The Ambassador in Great Britain ( Page ) to the Secretary of State
[Received January 22.]
Dear Mr. Secretary: As I telegraphed you, I am sure there was no need to show to the Foreign Office the two personal statements that you made to the newspapers.41 They were both telegraphed to all the principal London newspapers, and they had, therefore been read here; and everybody here regarded them as a purely domestic episode. They caused no confusion in the British mind. To have taken them up with any officer of the Government would have seemed somewhat forced. The whole incident did not the slightest harm here nor did it cause the slightest confusion.
I am much worried about the irritation that the British way of dealing with our ships is causing and the very much greater irritation that will be caused if they continue their stupid and shortsighted actions. I am constantly discussing this subject both with Mr. Balfour and Lord Robert Cecil, Minister of Blockade, trying to get them to adopt some other plan of action.
Their aim, tho’ they have never publicly explained it, is perfectly simple. The German submarines sink so many European neutral ships, all which serve this Kingdom by bringing food or something else here, that the owners of these ships naturally wish to get them out of European waters. Hence they are willing, and even eager, to get hauling to do in safer waters. Naturally they are purchasable or charterable to American companies. Just as naturally the British wish them to stay this side the Atlantic and they seek methods of discouraging them to go over our side.[Page 714]
But they have hit upon what I regard as the worst possible methods. They take ship by ship and try to find some discouragement to it. With one it is the so-called bunker agreement. With another it is a possible former part-ownership by Germans. With another it is something else. Now these devices and excuses and straining of mere coal-supply contracts wouldn’t hold for a day in any court of justice— certainly most of them would not. And they have, besides, the enormous incidental disadvantage of annoying American shippers and ship companies. All this I repeat to them over and over again. They know it is all true, but they don’t quickly see what other way to do it.
The interference with our rights and the infinite annoyance to us is not a part of their aims, and they regret it. “But”, they ask, “what can we do?”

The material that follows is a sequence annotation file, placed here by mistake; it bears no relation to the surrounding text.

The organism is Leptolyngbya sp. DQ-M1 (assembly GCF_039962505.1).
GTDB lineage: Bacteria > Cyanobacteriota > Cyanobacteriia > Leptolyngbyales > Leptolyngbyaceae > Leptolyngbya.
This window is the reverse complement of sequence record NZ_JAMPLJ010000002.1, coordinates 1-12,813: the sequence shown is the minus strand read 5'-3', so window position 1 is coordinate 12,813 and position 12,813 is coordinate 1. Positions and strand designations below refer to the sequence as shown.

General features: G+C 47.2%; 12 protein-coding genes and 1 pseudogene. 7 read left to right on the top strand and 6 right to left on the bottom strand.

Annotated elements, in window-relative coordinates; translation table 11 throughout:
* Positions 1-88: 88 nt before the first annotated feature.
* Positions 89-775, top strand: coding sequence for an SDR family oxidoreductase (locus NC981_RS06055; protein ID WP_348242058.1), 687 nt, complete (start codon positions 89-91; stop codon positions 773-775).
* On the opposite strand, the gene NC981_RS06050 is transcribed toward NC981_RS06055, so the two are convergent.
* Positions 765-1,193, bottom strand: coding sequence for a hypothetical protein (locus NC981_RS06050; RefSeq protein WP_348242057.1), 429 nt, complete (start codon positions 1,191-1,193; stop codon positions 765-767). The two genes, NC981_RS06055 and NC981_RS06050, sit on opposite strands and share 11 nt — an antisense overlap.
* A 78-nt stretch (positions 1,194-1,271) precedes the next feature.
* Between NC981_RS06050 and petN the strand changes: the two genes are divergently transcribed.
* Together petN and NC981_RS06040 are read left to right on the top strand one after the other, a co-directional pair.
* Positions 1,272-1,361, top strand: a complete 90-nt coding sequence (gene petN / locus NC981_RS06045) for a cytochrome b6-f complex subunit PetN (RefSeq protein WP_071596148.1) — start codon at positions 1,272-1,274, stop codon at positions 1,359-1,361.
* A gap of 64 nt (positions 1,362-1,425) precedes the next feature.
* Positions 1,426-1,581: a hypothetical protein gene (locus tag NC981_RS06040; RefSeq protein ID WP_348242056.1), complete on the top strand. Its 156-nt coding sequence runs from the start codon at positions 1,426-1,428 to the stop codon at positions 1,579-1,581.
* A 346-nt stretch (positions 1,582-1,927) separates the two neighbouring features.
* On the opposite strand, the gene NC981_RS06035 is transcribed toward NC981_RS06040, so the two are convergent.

Well, I’m trying to help them answer that question. “First”, I say, “that isn’t my task. I don’t care what you do, if only you will not contravene our rights. Then, as a preliminary, make a clean, clear, frank statement of your problem. You have not yet informed our Government why you do these things. Make a clear, frank statement.” They are doing that now, and I expect it in a few days. Such a statement has now gone to Sir C. Spring-Rice. But that only clears the way—and doesn’t yet remove the difficulty.
Then, I have said to them: “If you object to American companies’ buying or chartering Scandinavian ships, why don’t you buy or charter them yourself? Or, if you need shipping bad enough (and they do) why don’t you try to charter ships belonging to other European countries? It’s all a matter of price—unfortunately, for you, of very high prices. But by such means as these you will keep from doing violence to American rights and keep from the inevitable irritation of the American shipping-world, the American public and the American Government. Call in your big practical shipping men and ask them for plans.”
The new Government has created a new Cabinet portfolio—the Ministry of Shipping, and the Minister is Sir Joseph Maclay, a big Liverpool ship-man. At my suggestion, Mr. Balfour is now arranging a meeting with himself of Sir Jos. Maclay, Ld Rob’t Cecil & myself.
I have at least got this far with them—to show them that their present small method will cause an increasing trouble with us. I come back to this with every turn of every conversation.
They are quite sincere in their protestations that the last thing they want is another subject of controversy with us. What they want is to keep as many ships as possible on this side the Atlantic to serve their ever-growing needs. “All right,” say I, “we have no [Page 715] objection to that, provided only that you do not interfere with American rights.” It’s the submarine trouble—the most damaging and threatening blow that the Germans have dealt them. That’s what staggers them.
I’ll report what progress I make towards inducing them to change their present foolish plan. I have askd them in the meantime to give us no more provocation—with what result remains to be seen. I am demanding, too, the setting-right of the breaches of our rights that they have already committed.
Yours very sincerely,